Great research starts with great data.

Learn More
More >
Patent Analysis of

Vehicle with active door zone

Updated Time 12 June 2019

Patent Registration Data

Publication Number

US10060170

Application Number

US15/237514

Application Date

15 August 2016

Publication Date

28 August 2018

Current Assignee

FORD GLOBAL TECHNOLOGIES, LLC

Original Assignee (Applicant)

FORD GLOBAL TECHNOLOGIES, LLC

International Classification

E05F15/40,E05F5/00,B60J5/04

Cooperative Classification

E05F15/40,B60J5/0493,E05F5/00,E05Y2201/21,E05Y2900/531

Inventor

GOMEZ MELCHOR, JORGE,MARINI PARISSI, JES S,SAAVEDRA, OSCAR

Patent Images

This patent contains figures and images illustrating the invention and its embodiment.

US10060170 Vehicle active door zone 1 US10060170 Vehicle active door zone 2 US10060170 Vehicle active door zone 3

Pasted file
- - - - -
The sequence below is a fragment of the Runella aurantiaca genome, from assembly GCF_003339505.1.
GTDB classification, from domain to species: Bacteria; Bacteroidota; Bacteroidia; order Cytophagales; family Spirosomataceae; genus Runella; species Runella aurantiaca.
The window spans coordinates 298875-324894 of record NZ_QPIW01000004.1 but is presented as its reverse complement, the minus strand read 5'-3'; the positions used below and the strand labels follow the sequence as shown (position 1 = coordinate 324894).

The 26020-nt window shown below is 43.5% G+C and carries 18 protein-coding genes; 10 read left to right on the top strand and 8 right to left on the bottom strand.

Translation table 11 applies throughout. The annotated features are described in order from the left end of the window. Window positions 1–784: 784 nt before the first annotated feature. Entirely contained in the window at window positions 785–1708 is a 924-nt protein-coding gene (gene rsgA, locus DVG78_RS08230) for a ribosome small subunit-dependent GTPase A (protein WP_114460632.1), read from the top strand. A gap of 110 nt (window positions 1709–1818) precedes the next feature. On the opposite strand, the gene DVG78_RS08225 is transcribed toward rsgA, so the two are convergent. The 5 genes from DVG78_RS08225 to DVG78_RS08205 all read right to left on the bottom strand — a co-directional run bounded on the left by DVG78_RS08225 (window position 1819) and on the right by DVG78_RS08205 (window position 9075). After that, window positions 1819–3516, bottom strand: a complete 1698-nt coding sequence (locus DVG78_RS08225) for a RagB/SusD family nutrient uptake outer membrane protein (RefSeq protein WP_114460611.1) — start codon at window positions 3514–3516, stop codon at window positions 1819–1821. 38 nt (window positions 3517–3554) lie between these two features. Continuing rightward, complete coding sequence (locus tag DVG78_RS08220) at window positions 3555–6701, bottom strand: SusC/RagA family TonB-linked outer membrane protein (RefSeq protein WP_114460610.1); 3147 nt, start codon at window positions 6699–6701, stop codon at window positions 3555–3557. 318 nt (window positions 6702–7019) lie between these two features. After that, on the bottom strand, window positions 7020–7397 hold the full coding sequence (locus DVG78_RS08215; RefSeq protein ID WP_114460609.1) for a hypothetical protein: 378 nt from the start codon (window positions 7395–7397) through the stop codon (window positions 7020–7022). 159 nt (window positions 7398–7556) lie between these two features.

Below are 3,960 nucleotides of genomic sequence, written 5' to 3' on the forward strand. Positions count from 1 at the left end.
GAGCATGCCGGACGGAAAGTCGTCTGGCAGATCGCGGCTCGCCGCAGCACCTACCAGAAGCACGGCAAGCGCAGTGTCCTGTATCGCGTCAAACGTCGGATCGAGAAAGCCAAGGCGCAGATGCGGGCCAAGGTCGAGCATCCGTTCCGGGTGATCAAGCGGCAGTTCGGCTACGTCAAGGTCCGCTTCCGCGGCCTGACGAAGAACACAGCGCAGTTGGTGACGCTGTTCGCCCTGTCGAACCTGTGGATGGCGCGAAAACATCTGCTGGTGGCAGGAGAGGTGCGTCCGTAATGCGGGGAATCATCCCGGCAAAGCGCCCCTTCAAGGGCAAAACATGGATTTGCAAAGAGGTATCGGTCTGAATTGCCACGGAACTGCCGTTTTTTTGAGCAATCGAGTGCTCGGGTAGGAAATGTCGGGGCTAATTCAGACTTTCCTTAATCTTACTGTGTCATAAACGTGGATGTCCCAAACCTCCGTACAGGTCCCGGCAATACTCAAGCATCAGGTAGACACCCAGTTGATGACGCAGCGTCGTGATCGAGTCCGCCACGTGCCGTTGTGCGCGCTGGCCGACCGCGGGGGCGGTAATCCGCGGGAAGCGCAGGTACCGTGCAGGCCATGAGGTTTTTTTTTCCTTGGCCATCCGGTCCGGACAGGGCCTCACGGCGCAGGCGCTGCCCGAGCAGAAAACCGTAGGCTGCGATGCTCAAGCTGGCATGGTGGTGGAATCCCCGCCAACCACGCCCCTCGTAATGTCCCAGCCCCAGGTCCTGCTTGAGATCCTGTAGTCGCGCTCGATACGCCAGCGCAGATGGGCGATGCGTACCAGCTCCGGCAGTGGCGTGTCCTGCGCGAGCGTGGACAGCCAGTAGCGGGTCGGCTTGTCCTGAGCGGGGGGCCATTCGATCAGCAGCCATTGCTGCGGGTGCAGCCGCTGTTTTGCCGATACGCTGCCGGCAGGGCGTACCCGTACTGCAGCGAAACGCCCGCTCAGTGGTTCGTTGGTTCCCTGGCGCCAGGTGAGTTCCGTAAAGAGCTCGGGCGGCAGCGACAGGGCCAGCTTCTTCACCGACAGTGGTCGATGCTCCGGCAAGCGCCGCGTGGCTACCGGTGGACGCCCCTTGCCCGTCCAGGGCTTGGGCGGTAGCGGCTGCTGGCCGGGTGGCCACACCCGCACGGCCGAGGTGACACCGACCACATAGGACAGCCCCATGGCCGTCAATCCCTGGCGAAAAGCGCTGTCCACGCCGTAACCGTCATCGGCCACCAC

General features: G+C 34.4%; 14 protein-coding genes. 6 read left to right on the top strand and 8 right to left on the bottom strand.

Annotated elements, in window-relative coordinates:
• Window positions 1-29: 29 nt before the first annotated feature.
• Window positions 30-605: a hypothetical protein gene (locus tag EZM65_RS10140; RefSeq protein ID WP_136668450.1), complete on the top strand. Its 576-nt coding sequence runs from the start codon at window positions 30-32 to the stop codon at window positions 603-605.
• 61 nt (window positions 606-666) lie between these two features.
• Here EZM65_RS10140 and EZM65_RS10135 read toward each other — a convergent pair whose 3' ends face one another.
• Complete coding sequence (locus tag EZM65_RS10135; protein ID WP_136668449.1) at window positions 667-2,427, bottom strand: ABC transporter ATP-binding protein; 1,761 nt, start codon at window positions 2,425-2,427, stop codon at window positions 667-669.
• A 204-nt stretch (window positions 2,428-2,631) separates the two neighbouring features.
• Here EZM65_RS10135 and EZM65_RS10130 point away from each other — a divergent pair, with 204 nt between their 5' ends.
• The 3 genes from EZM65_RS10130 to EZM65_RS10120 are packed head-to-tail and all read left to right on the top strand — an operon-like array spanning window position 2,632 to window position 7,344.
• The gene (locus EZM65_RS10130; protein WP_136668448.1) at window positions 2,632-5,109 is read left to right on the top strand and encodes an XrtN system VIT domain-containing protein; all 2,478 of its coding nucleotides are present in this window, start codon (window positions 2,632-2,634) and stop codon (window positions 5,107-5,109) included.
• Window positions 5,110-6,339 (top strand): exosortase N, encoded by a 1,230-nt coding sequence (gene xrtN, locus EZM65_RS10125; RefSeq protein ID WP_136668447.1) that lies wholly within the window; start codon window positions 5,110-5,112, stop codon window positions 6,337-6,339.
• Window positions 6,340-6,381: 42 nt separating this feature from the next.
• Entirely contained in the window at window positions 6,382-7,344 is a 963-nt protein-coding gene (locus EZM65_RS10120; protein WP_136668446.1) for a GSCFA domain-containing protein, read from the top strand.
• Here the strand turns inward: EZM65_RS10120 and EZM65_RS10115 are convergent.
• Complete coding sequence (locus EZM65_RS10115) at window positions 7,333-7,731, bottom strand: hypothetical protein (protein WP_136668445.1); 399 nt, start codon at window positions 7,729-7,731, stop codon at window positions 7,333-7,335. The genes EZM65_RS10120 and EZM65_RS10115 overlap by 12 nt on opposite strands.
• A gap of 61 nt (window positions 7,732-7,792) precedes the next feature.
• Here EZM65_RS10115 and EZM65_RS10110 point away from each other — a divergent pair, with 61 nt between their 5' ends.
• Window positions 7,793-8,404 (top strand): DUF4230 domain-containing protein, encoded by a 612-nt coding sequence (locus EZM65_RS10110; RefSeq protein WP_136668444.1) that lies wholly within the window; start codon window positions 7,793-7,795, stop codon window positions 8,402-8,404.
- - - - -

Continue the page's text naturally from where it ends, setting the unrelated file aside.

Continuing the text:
See all images <>

Abstract

A vehicle includes: a frame, a rotatable door; an inhibitor comprising: an arm extending through a selective gate including: upper and lower springs respectively biasing upper and lower rollers against the arm; upper and lower stoppers configured to, upon activation, compress the upper and lower rollers against the arm, thus stopping rotation of the door; sensors, processor(s) configured to: activate and deactivate the stoppers based on sensed events.

Read more

Claims

1. A vehicle comprising: